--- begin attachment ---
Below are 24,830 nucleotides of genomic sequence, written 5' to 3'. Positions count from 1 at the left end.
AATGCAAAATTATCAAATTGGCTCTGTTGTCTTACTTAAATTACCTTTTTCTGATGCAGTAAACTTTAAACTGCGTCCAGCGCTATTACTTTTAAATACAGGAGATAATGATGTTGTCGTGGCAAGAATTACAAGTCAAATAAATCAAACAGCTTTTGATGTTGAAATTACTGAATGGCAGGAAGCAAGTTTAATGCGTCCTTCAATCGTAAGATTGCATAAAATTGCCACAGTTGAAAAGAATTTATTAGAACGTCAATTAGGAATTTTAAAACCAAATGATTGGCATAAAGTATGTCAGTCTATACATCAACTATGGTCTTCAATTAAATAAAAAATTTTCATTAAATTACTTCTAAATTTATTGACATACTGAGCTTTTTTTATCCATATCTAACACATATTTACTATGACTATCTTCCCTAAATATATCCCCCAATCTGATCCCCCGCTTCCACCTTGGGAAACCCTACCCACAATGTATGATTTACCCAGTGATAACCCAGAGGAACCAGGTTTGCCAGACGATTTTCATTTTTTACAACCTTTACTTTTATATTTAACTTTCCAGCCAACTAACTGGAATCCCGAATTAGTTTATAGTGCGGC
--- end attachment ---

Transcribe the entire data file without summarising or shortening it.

Below are 24,830 nucleotides of genomic sequence, written 5' to 3'. Positions count from 1 at the left end.
AATGCAAAATTATCAAATTGGCTCTGTTGTCTTACTTAAATTACCTTTTTCTGATGCAGTAAACTTTAAACTGCGTCCAGCGCTATTACTTTTAAATACAGGAGATAATGATGTTGTCGTGGCAAGAATTACAAGTCAAATAAATCAAACAGCTTTTGATGTTGAAATTACTGAATGGCAGGAAGCAAGTTTAATGCGTCCTTCAATCGTAAGATTGCATAAAATTGCCACAGTTGAAAAGAATTTATTAGAACGTCAATTAGGAATTTTAAAACCAAATGATTGGCATAAAGTATGTCAGTCTATACATCAACTATGGTCTTCAATTAAATAAAAAATTTTCATTAAATTACTTCTAAATTTATTGACATACTGAGCTTTTTTTATCCATATCTAACACATATTTACTATGACTATCTTCCCTAAATATATCCCCCAATCTGATCCCCCGCTTCCACCTTGGGAAACCCTACCCACAATGTATGATTTACCCAGTGATAACCCAGAGGAACCAGGTTTGCCAGACGATTTTCATTTTTTACAACCTTTACTTTTATATTTAACTTTCCAGCCAACTAACTGGAATCCCGAATTAGTTTATAGTGCGGC